For each of the eighty-eight officially designated constellations in the sky, there is a corresponding standard TLA, or Three-Letter Abbreviation. These abbreviations are used in place of the full constellation name for convenience, where space is limited, or to keep data a consistent length (as for example in a database).
In general, a constellation's abbreviation is simply the first three letters of its name (or in the cases of Ara and Leo, the constellation's entire name). There are, however, many cases where this simple approach would lead to ambiguity or confusion, and in these cases more specific abbreviations are used. For example, there are four constellations whose names begin with the letters 'Can...' (Cancer, Canes Venatici, Canis Major and Canis Minor). In cases likes these, abbreviations are formed from constituent letters within the name - so in this case the abbreviations are 'Cnc', 'CVn', 'CMa' and 'CMi' respectively.
Abbreviations can be used as simple alternatives to the full constellation name (so for example 'Cen' for 'Centaurus'). They can also be used in place of genitive forms in stellar designations, so Alpha Centauri would simply be 'Alpha Cen'. Often in these cases the Greek Bayer designation will also be abbreviated to three letters, in this case producing 'Alf Cen' ('Alf' being the conventional contraction of 'Alpha').* Similarly the abbreviation can be used in other systems using genitives, so for example the Flamsteed designation 51 Pegasi is commonly seen in the shortened form '51 Peg'.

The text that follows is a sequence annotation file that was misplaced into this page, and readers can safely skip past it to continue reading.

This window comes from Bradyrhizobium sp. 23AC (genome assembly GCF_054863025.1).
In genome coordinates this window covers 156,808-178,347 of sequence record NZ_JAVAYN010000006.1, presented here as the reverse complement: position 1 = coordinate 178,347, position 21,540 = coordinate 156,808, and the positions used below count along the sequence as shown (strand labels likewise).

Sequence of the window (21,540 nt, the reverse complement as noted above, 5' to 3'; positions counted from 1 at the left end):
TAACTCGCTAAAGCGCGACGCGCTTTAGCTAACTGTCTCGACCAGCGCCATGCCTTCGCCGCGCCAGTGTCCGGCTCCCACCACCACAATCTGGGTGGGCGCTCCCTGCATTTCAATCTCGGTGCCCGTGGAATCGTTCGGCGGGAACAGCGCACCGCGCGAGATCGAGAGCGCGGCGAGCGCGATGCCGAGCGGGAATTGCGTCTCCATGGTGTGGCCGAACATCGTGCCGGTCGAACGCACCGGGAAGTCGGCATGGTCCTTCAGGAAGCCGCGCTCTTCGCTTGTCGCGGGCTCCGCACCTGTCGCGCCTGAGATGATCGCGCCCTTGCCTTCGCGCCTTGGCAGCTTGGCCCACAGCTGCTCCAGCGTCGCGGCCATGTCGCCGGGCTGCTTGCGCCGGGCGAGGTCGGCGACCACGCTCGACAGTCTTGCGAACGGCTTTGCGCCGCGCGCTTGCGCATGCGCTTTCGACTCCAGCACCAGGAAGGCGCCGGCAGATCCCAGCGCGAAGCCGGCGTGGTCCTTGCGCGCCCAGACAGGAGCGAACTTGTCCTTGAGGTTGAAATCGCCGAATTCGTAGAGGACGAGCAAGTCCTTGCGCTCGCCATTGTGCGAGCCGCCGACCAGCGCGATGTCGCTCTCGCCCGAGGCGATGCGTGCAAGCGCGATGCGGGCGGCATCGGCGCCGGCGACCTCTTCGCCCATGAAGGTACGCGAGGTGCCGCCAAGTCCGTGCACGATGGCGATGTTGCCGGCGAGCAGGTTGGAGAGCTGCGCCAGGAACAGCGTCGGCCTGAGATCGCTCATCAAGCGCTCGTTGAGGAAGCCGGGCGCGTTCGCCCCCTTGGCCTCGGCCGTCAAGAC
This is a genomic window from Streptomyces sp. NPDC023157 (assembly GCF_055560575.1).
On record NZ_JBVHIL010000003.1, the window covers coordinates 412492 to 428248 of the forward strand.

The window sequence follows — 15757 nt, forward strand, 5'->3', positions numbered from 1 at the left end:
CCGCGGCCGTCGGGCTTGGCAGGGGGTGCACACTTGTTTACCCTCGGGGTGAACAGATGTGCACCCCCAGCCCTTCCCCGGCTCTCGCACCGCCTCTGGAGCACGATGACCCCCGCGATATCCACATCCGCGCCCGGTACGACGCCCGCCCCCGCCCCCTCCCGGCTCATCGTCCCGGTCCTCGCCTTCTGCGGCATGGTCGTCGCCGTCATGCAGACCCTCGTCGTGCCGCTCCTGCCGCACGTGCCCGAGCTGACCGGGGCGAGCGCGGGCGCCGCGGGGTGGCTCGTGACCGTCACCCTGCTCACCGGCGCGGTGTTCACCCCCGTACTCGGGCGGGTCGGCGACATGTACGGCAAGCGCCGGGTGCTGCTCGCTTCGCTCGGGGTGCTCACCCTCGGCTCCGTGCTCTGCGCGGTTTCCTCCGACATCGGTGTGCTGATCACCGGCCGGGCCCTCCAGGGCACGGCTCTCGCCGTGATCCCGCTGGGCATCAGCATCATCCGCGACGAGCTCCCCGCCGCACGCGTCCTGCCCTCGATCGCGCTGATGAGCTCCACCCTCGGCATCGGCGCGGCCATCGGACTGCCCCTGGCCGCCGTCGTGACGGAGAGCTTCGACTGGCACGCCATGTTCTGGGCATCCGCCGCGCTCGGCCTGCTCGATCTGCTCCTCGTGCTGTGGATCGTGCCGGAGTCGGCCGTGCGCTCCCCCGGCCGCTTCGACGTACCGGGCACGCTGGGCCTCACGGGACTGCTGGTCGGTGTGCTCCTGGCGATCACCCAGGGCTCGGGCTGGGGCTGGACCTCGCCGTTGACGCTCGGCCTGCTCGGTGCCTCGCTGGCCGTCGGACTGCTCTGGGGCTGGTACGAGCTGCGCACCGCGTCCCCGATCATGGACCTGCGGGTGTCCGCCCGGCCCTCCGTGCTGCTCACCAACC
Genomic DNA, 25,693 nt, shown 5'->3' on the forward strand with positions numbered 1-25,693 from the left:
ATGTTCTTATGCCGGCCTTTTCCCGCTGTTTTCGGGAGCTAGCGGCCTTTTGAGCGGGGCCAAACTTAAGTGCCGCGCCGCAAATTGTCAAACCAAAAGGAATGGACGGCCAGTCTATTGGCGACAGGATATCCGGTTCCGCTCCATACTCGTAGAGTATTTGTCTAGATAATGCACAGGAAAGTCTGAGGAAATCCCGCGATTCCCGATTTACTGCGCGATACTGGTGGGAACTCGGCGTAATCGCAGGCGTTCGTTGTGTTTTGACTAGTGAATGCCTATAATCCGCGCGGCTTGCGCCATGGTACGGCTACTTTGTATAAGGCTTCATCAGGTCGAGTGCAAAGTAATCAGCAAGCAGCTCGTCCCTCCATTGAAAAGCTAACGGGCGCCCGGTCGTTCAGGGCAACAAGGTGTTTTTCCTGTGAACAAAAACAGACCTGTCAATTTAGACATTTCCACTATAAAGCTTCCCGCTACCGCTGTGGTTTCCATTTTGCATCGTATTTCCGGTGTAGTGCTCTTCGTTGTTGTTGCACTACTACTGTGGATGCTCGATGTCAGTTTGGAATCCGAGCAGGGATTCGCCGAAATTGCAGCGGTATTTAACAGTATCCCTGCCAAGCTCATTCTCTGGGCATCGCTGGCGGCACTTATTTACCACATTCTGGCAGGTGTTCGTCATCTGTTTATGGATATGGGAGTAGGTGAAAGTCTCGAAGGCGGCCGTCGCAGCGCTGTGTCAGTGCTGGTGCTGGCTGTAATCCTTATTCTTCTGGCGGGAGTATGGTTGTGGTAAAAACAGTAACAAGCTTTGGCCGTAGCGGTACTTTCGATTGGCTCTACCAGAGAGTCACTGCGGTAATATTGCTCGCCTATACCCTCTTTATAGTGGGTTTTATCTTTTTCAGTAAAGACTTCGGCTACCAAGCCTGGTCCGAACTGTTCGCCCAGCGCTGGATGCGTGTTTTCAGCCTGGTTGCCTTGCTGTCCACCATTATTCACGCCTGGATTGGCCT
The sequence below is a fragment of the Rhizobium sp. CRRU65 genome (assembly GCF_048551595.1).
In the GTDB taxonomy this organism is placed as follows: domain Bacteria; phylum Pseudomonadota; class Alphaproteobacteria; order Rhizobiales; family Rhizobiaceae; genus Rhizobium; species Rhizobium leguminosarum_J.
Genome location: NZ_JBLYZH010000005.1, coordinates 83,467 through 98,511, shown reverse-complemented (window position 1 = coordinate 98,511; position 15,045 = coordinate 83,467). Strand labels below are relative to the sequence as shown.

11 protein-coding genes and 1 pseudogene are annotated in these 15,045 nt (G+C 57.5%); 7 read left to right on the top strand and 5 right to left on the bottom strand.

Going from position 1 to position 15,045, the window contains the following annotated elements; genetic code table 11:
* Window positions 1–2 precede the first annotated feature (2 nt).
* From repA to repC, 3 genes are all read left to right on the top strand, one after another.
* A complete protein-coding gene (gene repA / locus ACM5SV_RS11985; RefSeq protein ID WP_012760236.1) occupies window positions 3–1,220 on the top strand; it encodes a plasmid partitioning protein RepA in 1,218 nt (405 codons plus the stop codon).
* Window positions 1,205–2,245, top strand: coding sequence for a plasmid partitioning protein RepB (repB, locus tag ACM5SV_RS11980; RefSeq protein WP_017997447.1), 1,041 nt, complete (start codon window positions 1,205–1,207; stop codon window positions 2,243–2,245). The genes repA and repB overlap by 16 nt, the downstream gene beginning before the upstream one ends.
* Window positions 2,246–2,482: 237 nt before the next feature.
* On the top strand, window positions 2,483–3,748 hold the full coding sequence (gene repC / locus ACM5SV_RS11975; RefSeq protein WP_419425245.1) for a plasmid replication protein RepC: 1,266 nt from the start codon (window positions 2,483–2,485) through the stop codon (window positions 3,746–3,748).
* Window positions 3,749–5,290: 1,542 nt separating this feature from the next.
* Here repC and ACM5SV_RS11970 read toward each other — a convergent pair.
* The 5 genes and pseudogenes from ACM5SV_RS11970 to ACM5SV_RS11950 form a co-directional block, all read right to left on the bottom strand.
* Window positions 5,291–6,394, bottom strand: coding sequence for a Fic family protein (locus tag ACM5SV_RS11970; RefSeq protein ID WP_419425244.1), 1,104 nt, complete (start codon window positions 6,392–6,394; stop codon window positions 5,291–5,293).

The table below shows the eighty-eight standard abbreviations in their lowercase form, in order to show the conventional capitalisation. It is very common to see these abbreviations in block capitals (e.g. 'CMA' for Canis Major, rather than 'CMa'). Since all eighty-eight trigraphs are distinct from one another, there is no risk of confusion regardless of the capitalisation scheme used.